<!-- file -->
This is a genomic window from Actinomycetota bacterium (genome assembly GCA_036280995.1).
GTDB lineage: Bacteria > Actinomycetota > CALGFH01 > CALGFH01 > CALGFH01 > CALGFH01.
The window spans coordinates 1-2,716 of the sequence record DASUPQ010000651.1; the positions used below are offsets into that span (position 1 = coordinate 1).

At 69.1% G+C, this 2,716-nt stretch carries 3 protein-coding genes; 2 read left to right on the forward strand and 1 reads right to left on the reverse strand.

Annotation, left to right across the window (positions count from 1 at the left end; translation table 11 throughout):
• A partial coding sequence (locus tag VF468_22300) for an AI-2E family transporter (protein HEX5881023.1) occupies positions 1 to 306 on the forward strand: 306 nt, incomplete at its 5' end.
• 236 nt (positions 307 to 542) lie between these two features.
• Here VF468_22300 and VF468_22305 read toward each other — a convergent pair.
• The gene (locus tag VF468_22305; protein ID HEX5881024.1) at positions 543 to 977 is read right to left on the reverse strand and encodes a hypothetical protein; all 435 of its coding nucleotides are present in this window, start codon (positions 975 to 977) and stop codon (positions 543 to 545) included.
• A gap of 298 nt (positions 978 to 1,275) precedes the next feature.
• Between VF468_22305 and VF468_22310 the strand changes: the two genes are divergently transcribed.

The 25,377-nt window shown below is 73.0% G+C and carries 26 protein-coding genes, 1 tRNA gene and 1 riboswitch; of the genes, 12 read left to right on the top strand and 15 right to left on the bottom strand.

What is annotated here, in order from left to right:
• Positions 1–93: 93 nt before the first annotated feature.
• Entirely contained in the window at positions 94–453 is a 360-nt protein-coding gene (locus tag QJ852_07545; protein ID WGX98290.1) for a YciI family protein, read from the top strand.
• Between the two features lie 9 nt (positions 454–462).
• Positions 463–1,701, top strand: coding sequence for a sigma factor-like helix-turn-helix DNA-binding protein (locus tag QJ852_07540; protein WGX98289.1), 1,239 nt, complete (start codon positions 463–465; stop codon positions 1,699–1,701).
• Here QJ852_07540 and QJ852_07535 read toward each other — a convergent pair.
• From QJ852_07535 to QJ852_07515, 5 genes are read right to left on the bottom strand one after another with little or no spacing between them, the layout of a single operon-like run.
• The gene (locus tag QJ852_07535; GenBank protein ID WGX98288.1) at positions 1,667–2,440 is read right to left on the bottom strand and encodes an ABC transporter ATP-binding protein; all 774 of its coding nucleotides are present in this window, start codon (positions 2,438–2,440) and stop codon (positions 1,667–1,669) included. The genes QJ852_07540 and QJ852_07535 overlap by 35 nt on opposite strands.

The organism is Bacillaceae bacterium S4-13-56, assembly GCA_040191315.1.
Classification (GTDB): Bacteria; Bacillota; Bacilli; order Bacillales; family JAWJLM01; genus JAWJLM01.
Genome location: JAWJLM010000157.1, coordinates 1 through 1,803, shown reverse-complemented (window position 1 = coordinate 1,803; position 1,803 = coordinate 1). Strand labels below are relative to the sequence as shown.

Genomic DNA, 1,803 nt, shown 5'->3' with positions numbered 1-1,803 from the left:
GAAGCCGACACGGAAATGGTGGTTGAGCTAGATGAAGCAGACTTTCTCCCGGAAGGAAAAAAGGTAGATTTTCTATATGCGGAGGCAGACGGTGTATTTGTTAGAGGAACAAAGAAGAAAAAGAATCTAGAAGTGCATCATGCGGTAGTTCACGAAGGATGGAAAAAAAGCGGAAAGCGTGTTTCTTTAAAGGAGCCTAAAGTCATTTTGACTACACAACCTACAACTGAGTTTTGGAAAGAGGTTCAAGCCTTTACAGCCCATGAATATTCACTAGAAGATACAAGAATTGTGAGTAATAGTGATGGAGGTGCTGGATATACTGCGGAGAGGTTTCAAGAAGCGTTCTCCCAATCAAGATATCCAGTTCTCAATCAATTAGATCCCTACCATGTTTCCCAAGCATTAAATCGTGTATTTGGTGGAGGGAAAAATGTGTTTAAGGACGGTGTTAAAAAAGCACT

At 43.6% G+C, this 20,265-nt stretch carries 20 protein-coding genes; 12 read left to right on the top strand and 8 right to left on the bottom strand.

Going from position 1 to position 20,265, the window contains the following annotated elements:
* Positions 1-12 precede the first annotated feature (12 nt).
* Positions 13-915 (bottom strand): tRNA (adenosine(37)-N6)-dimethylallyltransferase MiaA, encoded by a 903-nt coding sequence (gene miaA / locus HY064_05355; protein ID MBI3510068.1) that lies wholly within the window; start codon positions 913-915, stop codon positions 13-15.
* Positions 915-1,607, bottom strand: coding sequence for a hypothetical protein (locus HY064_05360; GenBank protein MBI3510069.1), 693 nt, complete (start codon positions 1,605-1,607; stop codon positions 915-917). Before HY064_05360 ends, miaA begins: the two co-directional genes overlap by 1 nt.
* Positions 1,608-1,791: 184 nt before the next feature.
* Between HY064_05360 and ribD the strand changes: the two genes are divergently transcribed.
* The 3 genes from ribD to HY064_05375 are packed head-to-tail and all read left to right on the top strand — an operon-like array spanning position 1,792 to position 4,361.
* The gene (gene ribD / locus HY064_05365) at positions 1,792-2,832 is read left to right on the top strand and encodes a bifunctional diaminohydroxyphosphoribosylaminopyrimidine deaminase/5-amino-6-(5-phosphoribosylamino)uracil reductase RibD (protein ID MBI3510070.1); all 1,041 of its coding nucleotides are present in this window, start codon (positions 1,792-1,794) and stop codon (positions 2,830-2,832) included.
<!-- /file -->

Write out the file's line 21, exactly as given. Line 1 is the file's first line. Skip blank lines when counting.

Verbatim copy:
The organism is Bacillaceae bacterium S4-13-56, assembly GCA_040191315.1.